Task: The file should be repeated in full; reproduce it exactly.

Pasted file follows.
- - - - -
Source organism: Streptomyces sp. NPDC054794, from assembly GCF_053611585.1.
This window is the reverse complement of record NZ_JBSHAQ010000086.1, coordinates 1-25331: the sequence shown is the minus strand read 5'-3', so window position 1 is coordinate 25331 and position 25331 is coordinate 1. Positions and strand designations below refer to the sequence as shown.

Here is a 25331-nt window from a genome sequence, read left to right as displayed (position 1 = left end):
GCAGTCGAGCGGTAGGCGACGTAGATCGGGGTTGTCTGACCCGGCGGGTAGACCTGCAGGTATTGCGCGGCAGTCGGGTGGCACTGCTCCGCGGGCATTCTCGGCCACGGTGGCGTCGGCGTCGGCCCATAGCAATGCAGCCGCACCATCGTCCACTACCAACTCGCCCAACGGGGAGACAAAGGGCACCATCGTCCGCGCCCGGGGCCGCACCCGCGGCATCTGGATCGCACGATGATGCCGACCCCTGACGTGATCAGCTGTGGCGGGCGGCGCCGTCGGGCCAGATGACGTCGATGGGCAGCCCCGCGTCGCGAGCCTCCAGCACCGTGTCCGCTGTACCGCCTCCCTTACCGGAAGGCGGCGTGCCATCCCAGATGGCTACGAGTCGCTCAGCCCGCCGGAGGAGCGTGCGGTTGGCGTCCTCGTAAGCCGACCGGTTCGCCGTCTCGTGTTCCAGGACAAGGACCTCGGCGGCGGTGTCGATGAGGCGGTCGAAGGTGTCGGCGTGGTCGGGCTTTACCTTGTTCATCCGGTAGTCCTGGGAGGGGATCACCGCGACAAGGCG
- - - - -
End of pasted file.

Source organism: Streptomyces sp. NPDC054794, from assembly GCF_053611585.1.
This window is the reverse complement of record NZ_JBSHAQ010000086.1, coordinates 1-25331: the sequence shown is the minus strand read 5'-3', so window position 1 is coordinate 25331 and position 25331 is coordinate 1. Positions and strand designations below refer to the sequence as shown.

Here is a 25331-nt window from a genome sequence, read left to right as displayed (position 1 = left end):
GCAGTCGAGCGGTAGGCGACGTAGATCGGGGTTGTCTGACCCGGCGGGTAGACCTGCAGGTATTGCGCGGCAGTCGGGTGGCACTGCTCCGCGGGCATTCTCGGCCACGGTGGCGTCGGCGTCGGCCCATAGCAATGCAGCCGCACCATCGTCCACTACCAACTCGCCCAACGGGGAGACAAAGGGCACCATCGTCCGCGCCCGGGGCCGCACCCGCGGCATCTGGATCGCACGATGATGCCGACCCCTGACGTGATCAGCTGTGGCGGGCGGCGCCGTCGGGCCAGATGACGTCGATGGGCAGCCCCGCGTCGCGAGCCTCCAGCACCGTGTCCGCTGTACCGCCTCCCTTACCGGAAGGCGGCGTGCCATCCCAGATGGCTACGAGTCGCTCAGCCCGCCGGAGGAGCGTGCGGTTGGCGTCCTCGTAAGCCGACCGGTTCGCCGTCTCGTGTTCCAGGACAAGGACCTCGGCGGCGGTGTCGATGAGGCGGTCGAAGGTGTCGGCGTGGTCGGGCTTTACCTTGTTCATCCGGTAGTCCTGGGAGGGGATCACCGCGACAAGGCG